Saturday, 28 September 2013

Pyrenees: Day 1

OK so, it has taken me a couple of weeks before starting to write this up... However, you all know which routes we took (mainly), what we brought with us and where we went - brilliant! Onwards...

Pyrenees: Day 1, Leaving England - 27th August 2013
As I ran out of time the night before, I had to finish packing and loading the bike the morning we were leaving. This was a slightly stressful time as we were meeting the other two at 10am at the Ace Cafe in London for breakfast. Once sorted, we set off to Sainsbury's in Dunstable and then whipped down the M1. We arrived only 6 minutes late - not bad!

Rob was already there, his GSXR looking very tidy with his lightly packed luggage (increased by the backpack he took on his back). As it was approaching 11 we started to worry about Casey as he hadn't turned up yet. Finally getting through to him on the phone, I realised he'd never been to the ace before and was a bit lost. A few phone calls later he turned up on his brother's GS sometime around 12. By this point the rest of us had already ordered and eaten our breakfast so after a few introductions and handshakes we set off for Portsmouth.

We arrived in Portsmouth early, so we stopped at the local Sainsbury's for water and a few other bits, filled the bikes up and headed down to the ferry. The ferry was loaded more than an hour before it was set to depart. Once on the ferry, Emma and I left the majority of our luggage secured to the bike via our pac-safe's, Casey in his panniers and Rob carried all of his up to the lounge. We hung about for a bit, waited for the cabins to be cleaned and then had a wander to see what there was to do.

Considering the reasonable price this return journey was costing us, there was a fair bit to do. There were 2 cinema screens, an indoor pool, small arcade, few bars, couple of restaurants and then the usual duty free shops that you would expect on most ferries. The four of us got something to eat and then Emma headed to the cabin whilst the guys went to see a film - The Lone Ranger. 

At the end we headed to our cabins to sleep. The cabins themselves weren't too bad. They contained bunk beds, a wet room, a safe, a table bit and bits to hang your stuff up in. Obviously not a great deal of room sleeping wise, but functional. There were deluxe cabins available but no idea on the price of those....

Wednesday, 18 September 2013

What Is The Best Way To Deter Motorcycle Thieves?

So this is possibly one of the most talked about issues regarding motorcycles. Many people have different ways of securing their precious 2 (or perhaps 3) wheeled bundle of joy, but what is the best way?

In all honesty, there is no true way to completely stop a thief taking your baby (if you ever figure this out I would love to hear it). However, you can make it as difficult as possible.

[Image from:]

In the past 7 years I have had 2 motorcycles stolen and used a few different security methods. My first bike upon passing my test was a 1997 CBR600F. Owned for just over a year - I decided to stop at my grandparents one night instead of heading to my parents (as I usually do) and left it on the drive. Next morning it was gone. Lesson one - never leave your bike unsecured and on show, even for a short period of time.

Case number two: a few months after this incident I went out and got myself a 1997 GSXR750 SRAD. One evening I went out to meet some friends at a bar. The chain I had didn't quite reach the post, so I put the bike as close as I could, popped the steering lock on, disc lock and put a chain around my lid and rear wheel and locked my winter gloves under the pillion seat. Two hours later that was gone too. Lesson two - if you are going to put a chain through the bike, make sure it is through a fixed solid structure.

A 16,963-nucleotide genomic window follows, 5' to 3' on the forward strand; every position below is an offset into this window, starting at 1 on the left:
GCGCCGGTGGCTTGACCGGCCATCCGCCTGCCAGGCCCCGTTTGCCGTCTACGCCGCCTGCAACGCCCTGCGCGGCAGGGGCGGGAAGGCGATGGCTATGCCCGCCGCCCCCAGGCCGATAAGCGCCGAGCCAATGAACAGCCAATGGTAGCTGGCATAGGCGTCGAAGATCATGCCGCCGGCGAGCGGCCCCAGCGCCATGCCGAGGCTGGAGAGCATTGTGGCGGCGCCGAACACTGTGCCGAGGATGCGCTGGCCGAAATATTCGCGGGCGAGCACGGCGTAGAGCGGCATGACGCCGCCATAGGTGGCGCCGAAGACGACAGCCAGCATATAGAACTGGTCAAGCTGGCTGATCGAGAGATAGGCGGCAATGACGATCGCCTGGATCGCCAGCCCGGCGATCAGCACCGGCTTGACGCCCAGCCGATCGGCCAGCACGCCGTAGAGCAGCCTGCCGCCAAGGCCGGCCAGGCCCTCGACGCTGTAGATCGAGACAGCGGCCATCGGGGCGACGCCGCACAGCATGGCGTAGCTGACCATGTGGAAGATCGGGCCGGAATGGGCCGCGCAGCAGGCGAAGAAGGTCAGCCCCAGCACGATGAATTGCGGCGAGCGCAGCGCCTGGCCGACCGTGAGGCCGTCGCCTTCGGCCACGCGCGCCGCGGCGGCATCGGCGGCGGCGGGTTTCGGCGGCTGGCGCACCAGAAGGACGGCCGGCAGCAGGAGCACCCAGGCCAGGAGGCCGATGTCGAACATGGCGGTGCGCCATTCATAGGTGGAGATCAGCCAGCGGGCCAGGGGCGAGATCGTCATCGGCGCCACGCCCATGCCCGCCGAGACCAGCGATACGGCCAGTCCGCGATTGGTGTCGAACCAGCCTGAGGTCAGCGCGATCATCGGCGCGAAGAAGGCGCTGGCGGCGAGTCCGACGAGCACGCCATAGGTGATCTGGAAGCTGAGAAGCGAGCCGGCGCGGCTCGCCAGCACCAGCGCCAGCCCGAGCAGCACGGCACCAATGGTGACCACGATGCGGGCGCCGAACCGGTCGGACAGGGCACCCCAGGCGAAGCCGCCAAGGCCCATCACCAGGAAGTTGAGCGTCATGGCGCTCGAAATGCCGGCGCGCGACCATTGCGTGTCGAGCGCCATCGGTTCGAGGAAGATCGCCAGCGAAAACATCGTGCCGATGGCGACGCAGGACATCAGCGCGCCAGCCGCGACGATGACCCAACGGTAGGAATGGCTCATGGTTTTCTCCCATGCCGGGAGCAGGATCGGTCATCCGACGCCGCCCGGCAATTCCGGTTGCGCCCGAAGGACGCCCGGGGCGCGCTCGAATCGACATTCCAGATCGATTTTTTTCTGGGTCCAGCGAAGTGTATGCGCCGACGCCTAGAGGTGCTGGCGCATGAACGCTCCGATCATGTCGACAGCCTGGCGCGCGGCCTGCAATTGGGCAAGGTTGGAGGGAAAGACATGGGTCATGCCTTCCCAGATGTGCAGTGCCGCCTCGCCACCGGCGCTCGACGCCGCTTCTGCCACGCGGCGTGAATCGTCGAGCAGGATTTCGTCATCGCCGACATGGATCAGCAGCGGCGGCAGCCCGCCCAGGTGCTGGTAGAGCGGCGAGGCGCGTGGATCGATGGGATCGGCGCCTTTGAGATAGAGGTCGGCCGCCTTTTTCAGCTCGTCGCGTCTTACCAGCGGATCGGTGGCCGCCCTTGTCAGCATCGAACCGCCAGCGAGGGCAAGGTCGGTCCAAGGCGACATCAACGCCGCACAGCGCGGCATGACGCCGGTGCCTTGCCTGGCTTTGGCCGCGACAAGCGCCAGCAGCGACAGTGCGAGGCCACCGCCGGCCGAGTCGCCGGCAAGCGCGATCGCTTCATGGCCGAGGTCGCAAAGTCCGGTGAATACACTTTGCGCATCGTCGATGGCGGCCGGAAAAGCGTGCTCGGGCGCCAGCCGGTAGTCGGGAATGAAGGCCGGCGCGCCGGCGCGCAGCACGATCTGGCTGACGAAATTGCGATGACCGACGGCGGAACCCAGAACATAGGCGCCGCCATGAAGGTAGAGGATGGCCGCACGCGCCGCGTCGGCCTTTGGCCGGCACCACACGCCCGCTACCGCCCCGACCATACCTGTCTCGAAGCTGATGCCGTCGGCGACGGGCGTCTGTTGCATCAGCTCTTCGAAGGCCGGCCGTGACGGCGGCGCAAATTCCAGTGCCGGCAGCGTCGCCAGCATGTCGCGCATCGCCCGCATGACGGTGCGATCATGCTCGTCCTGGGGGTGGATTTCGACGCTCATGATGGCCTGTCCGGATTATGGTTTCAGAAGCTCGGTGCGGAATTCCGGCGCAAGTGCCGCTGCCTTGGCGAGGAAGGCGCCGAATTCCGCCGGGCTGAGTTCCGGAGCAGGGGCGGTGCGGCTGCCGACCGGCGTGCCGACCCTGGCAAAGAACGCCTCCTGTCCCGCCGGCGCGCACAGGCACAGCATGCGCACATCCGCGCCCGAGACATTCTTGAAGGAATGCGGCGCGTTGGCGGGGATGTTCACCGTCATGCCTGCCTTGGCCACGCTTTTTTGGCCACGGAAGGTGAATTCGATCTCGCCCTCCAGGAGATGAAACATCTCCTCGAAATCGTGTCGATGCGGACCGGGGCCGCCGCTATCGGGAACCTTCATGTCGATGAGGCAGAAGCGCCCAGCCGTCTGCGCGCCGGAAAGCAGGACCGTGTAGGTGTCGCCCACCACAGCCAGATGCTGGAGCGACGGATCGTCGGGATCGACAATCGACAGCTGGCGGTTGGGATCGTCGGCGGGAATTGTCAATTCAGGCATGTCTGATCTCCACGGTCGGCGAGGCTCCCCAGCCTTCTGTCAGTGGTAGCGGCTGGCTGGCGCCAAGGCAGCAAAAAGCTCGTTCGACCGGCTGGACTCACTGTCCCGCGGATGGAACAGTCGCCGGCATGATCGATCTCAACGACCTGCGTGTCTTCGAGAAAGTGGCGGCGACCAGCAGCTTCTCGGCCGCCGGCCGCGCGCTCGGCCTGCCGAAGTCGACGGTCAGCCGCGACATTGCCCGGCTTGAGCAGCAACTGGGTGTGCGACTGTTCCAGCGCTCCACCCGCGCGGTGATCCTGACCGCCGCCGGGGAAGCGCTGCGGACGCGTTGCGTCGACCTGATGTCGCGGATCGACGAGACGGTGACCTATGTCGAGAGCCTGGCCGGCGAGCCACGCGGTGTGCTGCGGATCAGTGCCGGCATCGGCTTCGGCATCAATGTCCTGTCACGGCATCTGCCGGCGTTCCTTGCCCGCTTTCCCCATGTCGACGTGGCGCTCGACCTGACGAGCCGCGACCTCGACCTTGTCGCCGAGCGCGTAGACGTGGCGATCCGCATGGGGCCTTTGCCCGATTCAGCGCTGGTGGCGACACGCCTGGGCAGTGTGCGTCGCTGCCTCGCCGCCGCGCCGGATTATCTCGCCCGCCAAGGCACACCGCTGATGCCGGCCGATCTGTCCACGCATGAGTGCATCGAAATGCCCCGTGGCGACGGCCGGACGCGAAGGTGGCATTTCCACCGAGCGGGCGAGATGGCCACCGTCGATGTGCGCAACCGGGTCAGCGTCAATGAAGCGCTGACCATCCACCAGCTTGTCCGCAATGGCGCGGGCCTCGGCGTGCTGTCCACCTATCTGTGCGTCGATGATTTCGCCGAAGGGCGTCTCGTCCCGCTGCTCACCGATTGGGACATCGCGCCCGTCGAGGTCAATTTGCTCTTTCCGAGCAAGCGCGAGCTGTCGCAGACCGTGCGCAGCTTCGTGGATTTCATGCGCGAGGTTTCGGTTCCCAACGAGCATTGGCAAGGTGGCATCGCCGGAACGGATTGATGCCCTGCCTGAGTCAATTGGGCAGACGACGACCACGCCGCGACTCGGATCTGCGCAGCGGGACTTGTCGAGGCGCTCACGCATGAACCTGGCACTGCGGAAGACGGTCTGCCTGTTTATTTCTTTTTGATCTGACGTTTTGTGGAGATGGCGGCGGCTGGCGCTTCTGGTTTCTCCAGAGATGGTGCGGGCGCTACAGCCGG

After this I got a bit OCD over my bike security. I went out and bought a 2001 CBR600 FS1 (and I am going to say it - the best bike I have ever owned). On this bike I had an acumen alarm, paging unit, chain and if I felt really overprotective a disc lock as well. What is a paging unit you ask? Well... it basically ran on an Orange pay as you go sim card and text my phone whenever movement was detected. I could also send it instructions to find out the battery level, set the alarm off etc. Yes it was a cool bit of tech, but I don't think it did my battery any good. A modern example of this would be the acutrac systems which you can find out about here: On the plus side... this bike was never stolen. In fact the only reason I sold it was because of how much it cost to look after it in parts and maintenance.

On my next bike (and my current 2008 SV650) I pretty much stripped down to using two things -  an alarm and a chain. The alarm on my 1995 ZXR400 was a £20 cheap thing that talked (yes very odd...) but the flashing blue light did help to keep people away (plus the strange dude voice telling the thief to step away...). But more importantly I make sure the bikes are secured to something fixed and solid with a decent CAT 3 chain. I currently use a mammoth 1.8m chain with a shackle lock a bit like this: 

Best practices for using the chain are to put it through the frame of your motorcycle and then round the fixed object. If you can't get through the frame then at least pop it through the wheel (but these are easier to remove for a thief).

If you want to add disc locks and paging units that's fine too, but using an alarm and a solid chain should be enough. As I have said, if they want it they will have it one way or another. Also, check out security anchors if you need something to lock it up to when at home. There are a few decent ones, just make sure they have a high category rating.

I hope that helps solves the dilemma somewhat, any questions throw them my way and I'll see if I can help further :).